China looks to low protein animal diets to reduce dependence on soybean imports

By Jane Byrne

- Last updated on GMT

© GettyImages
© GettyImages
China would be able to reduce soybean imports by 10 million tons annually by increasing the use of synthetic amino acids, and thereby enabling the feeding of lower protein based feeds to pigs, said the head of the Chinese feed industry association, according to a report by the state news agency, Xinhua.

The Chinese pig sector is a major user of soybean meal.

Li Defa, the Chinese feed sector representative, said the use of lower protein diets, even when reliant on synthetic amino acid supplementation, would actually reduce the cost of swine diets.

He also proposed the use of soybean meal substitutes such as canola and cottonseed meals as a way of reducing China’s dependence on soybean imports, particularly from US exporters.

China, which imports 60% of the soybeans traded worldwide, bought 32.9m tons from the US in 2017 - that amount represented 24% of China’s total soybean imports, noted a Reuters report.

The country can increase soybean imports from other countries to reduce reliance on buying from the US, said Xubo Yu, president of China's state owned grain and oilseed trader, COFCO, in an interview with the Communist Party’s official People’s Daily paper in July.

Given the trade dispute with the US, he outlined how China could increase soybean imports from Latin America.

In the long term, South America and the Black Sea region still have great potential in their arable land, and can play a bigger role in the global soybean supply system, said Yu.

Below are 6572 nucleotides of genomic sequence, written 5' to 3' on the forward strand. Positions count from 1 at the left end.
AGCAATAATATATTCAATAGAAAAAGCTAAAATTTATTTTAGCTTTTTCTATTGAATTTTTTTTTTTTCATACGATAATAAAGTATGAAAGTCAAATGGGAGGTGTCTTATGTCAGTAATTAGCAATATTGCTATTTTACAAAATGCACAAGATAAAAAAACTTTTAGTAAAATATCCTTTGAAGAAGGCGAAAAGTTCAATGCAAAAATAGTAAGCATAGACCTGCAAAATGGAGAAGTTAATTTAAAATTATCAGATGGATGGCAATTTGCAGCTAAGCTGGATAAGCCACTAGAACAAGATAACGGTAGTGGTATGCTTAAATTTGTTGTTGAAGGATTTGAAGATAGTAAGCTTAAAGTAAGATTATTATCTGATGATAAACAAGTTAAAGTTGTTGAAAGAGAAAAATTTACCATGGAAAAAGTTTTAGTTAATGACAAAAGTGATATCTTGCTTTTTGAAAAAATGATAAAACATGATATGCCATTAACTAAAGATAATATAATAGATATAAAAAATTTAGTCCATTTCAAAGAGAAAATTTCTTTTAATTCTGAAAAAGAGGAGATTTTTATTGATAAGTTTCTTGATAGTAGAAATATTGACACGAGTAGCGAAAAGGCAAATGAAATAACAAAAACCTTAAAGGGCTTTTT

As a leading agri-commodity trader in those areas, COFCO can help to meet domestic demand, he added.

US soybean producers hit 

The tariff tiff with China has already impacted US soybean producers, said John Heisdorffer, president with the American Soybean Association (ASA), earlier this month​. “China is still our biggest customer and we’re losing out on a lot of sales.”

US soybeans are having a ‘fire sale’ at the moment, which has increased exports to areas like Europe, but the ASA has been working to develop alternative markets, he said. “We spent 30-40 years to get the markets we had in China so it won’t be flipping a light switch – and we’ve had sales into other countries but they’re not as big, and to increase those sales, it takes a lot of work.”

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